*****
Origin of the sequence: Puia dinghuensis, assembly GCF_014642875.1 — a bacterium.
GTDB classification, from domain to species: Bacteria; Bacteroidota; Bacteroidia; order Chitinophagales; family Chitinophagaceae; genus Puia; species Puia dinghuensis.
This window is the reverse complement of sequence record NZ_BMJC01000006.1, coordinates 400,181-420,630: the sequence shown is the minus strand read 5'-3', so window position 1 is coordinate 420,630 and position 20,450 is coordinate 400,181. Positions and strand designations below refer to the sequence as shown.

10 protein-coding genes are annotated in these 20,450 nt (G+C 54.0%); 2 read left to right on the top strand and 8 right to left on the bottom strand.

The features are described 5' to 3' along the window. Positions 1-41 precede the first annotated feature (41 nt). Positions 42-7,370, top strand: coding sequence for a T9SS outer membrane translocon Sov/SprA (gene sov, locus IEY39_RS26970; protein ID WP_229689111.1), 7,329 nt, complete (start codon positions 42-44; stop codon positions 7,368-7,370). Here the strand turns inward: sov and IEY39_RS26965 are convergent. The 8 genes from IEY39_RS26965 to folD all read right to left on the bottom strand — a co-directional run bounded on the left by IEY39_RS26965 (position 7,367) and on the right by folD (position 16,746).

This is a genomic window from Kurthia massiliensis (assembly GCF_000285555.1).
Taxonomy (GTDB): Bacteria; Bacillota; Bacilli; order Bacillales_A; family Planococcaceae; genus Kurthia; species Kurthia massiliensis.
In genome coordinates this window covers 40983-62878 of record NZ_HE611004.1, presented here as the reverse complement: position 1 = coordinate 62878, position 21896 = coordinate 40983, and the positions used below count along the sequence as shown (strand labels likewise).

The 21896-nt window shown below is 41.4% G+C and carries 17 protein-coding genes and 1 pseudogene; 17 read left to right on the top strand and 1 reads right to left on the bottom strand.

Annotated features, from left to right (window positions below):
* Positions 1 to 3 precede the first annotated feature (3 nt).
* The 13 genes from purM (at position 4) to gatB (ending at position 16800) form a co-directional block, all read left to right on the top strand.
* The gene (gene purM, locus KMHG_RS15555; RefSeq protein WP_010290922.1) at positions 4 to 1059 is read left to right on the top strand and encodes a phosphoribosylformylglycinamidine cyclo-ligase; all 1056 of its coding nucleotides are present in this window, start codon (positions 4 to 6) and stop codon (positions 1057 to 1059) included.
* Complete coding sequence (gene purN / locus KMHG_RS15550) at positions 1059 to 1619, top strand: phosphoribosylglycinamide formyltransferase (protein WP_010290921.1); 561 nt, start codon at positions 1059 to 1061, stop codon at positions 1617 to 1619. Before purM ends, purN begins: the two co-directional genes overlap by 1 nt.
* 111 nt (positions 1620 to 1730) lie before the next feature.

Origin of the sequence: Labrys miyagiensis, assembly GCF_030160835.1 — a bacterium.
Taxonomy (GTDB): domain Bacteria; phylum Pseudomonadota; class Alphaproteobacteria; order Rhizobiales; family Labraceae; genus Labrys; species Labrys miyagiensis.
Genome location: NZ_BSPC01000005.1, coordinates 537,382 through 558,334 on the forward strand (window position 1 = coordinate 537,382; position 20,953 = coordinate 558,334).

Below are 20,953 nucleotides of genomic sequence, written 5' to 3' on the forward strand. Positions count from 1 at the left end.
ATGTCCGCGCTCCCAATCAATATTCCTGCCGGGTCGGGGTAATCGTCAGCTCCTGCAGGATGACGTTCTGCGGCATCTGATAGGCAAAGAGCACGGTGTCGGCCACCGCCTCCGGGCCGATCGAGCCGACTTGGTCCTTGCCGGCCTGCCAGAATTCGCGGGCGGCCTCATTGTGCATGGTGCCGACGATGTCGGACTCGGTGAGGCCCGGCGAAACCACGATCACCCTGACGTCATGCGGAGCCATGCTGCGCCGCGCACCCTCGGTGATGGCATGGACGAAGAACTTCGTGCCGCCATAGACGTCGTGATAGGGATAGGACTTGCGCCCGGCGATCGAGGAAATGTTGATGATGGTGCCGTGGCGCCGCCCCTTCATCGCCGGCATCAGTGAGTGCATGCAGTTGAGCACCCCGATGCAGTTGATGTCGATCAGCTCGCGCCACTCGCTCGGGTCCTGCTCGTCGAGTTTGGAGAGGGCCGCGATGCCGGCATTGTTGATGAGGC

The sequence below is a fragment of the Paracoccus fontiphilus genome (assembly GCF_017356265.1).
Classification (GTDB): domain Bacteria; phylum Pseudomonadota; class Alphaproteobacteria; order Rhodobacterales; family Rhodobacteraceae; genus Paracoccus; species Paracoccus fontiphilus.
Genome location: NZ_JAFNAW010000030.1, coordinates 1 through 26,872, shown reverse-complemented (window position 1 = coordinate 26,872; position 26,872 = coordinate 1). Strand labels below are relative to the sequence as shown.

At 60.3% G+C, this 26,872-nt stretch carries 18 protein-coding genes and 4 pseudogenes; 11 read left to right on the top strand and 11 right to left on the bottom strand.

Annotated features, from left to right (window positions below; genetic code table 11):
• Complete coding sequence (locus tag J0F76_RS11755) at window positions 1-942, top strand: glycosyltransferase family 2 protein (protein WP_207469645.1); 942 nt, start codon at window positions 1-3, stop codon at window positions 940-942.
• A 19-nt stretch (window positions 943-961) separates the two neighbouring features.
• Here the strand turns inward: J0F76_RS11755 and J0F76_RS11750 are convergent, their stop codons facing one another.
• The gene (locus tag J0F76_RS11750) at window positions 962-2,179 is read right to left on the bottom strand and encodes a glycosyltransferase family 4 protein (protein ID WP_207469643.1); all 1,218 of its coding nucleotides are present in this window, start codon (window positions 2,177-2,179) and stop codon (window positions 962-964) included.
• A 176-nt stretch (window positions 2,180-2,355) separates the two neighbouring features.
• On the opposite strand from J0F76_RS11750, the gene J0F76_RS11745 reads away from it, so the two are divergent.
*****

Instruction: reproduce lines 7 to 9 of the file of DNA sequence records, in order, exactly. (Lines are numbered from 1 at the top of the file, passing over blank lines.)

Taxonomy (GTDB): Bacteria; Bacillota; Bacilli; order Bacillales_A; family Planococcaceae; genus Kurthia; species Kurthia massiliensis.
In genome coordinates this window covers 40983-62878 of record NZ_HE611004.1, presented here as the reverse complement: position 1 = coordinate 62878, position 21896 = coordinate 40983, and the positions used below count along the sequence as shown (strand labels likewise).

The 21896-nt window shown below is 41.4% G+C and carries 17 protein-coding genes and 1 pseudogene; 17 read left to right on the top strand and 1 reads right to left on the bottom strand.